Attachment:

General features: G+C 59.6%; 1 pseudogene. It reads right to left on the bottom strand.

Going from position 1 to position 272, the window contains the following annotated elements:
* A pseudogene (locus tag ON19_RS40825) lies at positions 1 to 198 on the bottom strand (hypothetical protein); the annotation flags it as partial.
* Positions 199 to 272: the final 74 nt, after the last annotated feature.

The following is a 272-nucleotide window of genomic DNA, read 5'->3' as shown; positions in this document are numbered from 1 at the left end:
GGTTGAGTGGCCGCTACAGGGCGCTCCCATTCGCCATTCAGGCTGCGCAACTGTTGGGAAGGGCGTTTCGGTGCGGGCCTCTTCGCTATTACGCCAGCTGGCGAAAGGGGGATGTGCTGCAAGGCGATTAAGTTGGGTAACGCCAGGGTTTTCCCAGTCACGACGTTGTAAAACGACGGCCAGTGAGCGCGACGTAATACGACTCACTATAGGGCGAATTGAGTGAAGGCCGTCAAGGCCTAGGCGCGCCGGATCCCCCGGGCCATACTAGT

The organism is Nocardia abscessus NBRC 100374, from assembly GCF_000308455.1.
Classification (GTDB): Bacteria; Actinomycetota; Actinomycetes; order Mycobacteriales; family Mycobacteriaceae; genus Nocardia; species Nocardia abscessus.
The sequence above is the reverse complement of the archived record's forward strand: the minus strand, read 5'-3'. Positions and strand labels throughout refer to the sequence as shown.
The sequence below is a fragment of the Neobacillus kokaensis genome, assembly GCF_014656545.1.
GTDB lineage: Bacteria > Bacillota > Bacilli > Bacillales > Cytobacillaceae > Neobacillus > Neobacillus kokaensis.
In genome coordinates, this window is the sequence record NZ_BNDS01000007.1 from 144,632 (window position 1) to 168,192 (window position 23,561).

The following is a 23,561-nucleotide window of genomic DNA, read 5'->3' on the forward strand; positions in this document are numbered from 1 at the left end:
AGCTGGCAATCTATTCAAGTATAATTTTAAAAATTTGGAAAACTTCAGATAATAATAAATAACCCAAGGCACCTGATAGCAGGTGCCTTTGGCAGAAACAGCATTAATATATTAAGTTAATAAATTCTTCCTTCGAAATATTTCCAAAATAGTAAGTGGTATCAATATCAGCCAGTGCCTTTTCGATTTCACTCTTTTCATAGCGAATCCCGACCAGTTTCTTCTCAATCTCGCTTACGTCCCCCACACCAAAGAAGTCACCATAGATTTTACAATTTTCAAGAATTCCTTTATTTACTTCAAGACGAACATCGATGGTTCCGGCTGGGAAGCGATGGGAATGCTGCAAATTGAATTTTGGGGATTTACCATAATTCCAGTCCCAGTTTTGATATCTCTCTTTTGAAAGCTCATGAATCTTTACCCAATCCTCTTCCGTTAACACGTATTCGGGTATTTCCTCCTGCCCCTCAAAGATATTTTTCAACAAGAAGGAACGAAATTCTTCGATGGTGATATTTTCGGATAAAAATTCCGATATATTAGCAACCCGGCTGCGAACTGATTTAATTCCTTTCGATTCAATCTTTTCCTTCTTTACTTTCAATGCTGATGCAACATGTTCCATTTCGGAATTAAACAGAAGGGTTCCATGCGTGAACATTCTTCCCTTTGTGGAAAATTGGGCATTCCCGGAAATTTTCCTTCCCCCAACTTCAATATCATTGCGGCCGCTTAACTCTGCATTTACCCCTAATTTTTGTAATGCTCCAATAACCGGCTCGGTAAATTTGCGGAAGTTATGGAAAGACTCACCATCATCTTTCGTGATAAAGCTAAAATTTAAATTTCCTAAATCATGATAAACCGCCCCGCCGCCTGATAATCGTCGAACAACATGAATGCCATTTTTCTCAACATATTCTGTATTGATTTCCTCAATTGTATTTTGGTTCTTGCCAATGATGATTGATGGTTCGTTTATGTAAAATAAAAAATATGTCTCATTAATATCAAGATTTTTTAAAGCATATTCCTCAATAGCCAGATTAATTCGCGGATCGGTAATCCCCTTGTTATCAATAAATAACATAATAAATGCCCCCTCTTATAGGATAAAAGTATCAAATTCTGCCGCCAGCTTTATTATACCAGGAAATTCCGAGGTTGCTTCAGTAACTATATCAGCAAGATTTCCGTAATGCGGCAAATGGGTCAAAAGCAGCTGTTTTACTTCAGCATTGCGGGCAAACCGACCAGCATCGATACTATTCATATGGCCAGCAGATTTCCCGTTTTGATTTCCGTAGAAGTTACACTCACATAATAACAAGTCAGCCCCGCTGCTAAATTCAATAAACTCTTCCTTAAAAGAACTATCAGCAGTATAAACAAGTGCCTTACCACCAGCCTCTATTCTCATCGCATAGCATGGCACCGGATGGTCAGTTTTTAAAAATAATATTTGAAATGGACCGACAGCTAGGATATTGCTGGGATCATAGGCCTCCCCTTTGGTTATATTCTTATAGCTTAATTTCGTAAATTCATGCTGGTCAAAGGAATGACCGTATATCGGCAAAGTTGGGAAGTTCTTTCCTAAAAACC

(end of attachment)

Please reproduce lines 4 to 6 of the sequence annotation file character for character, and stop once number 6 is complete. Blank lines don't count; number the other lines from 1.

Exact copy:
* Positions 199 to 272: the final 74 nt, after the last annotated feature.

The following is a 272-nucleotide window of genomic DNA, read 5'->3' as shown; positions in this document are numbered from 1 at the left end:
GGTTGAGTGGCCGCTACAGGGCGCTCCCATTCGCCATTCAGGCTGCGCAACTGTTGGGAAGGGCGTTTCGGTGCGGGCCTCTTCGCTATTACGCCAGCTGGCGAAAGGGGGATGTGCTGCAAGGCGATTAAGTTGGGTAACGCCAGGGTTTTCCCAGTCACGACGTTGTAAAACGACGGCCAGTGAGCGCGACGTAATACGACTCACTATAGGGCGAATTGAGTGAAGGCCGTCAAGGCCTAGGCGCGCCGGATCCCCCGGGCCATACTAGT